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Going Deep

Alan Berkowitz and Anisa Knox

Close collaboration with faculty is just one of the ways that the Honors Program helps Swarthmore students such as Anisa Knox '15 unlock their potential. Above, Knox and Susan W. Lippincott Professor of Modern & Classical Languages Alan Berkowitz. 

Swarthmore presents a rich and stimulating academic experience for all, challenging students to step outside of their comfort zones to forge interdisciplinary connections. The College's Honors Program takes that intellectual inquiry one step—or is it a leap?—further.

In true Swattie fashion, honors students defy categorization. But when you speak to them about why they pursued honors, a narrative emerges. The Craigslist ad might read: Self-driven, academically adventurous student seeks immersive experience with classmates, faculty, and thought leaders. Love of conversation a must.

For Patrick Ross ’15, the defining moment was his first honors seminar on Shakespeare.

“I was so steeped in it that I started talking in meter,” says the Honors theater and English literature major. “Taking another English course [after] almost seemed tame.”

For Abigail Frank ’15, it’s the conversations with classmates that keep going even after a five-hour seminar.

“By far, my favorite thing is that I get to hang out with cool people and talk about interesting things,” says the honors English literature major and history minor from Kennett Square, Pa. “It’s invigorating to study with people who are so engaged and excited.”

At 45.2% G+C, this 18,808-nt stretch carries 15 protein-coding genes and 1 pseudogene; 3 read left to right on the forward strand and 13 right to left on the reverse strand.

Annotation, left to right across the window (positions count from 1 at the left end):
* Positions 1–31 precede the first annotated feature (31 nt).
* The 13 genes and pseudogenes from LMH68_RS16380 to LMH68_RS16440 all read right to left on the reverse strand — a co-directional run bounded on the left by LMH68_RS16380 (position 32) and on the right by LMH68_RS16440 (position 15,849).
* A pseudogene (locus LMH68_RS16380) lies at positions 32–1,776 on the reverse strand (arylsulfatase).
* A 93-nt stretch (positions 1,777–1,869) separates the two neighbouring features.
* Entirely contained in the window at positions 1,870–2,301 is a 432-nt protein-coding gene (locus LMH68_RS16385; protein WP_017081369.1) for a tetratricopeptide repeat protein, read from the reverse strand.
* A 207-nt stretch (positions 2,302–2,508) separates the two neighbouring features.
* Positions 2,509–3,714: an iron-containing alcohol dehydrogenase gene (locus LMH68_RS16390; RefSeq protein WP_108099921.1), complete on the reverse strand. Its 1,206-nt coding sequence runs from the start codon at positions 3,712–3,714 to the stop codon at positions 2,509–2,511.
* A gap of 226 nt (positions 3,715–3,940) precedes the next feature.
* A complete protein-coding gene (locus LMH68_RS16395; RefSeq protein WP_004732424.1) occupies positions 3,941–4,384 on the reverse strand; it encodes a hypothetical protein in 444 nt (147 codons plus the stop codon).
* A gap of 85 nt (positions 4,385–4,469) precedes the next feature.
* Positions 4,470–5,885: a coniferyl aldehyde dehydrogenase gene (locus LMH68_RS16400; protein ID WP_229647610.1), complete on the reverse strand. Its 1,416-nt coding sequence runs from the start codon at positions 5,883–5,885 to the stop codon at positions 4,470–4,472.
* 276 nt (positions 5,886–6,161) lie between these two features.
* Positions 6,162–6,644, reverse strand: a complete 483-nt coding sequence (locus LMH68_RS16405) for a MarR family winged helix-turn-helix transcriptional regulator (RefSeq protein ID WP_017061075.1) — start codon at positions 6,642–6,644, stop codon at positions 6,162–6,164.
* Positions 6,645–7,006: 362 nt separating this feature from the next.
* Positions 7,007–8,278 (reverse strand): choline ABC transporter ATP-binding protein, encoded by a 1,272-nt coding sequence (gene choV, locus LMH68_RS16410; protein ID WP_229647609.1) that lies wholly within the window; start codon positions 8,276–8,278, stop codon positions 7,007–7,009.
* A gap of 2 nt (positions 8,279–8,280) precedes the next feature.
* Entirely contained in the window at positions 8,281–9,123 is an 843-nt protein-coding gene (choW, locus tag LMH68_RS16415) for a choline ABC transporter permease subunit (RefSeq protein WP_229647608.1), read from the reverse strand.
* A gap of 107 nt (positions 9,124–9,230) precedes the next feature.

The Oxford tutorial system on which the Honors Program has been modeled for nearly 100 years also appealed to Alexandra Willingham ’15, whose family is from the U.K. She relishes the small groups’ brainpower and preparation.  

Abigail Frank
“It’s invigorating to study with people who are so engaged and excited,” says Honors English literature major Abigail Frank '15.

“You can’t get away with a shallow comment or answer,” says the Honors history major and political science minor from Piedmont, Calif. “You’re pushed to think at a much deeper level.”

The program also pushes students to chart their own course, especially in their last two years, once they’ve zeroed in on their interests.   

“I get experience in the fields and techniques that I’m most interested in,” adds Rebecca Senft ’15, an Honors neuroscience major from St. Johnsville, N.Y., “which means no two honors majors will really mean the same thing.”

Devising their own research agenda and carrying it out, honors students embody DIY.

“The freedom and responsibility of that is both exhilarating and terrifying,” says Maddy Booth ’15, an honors linguistics and biology major from Brentwood, Tenn. “But the chance to have this independence and be held accountable for our research is one of the draws.”

You can’t just lean on the syllabus, adds Anisa Knox ’15, an honors Chinese language and literature major and educational studies minor from Princeton, N.J.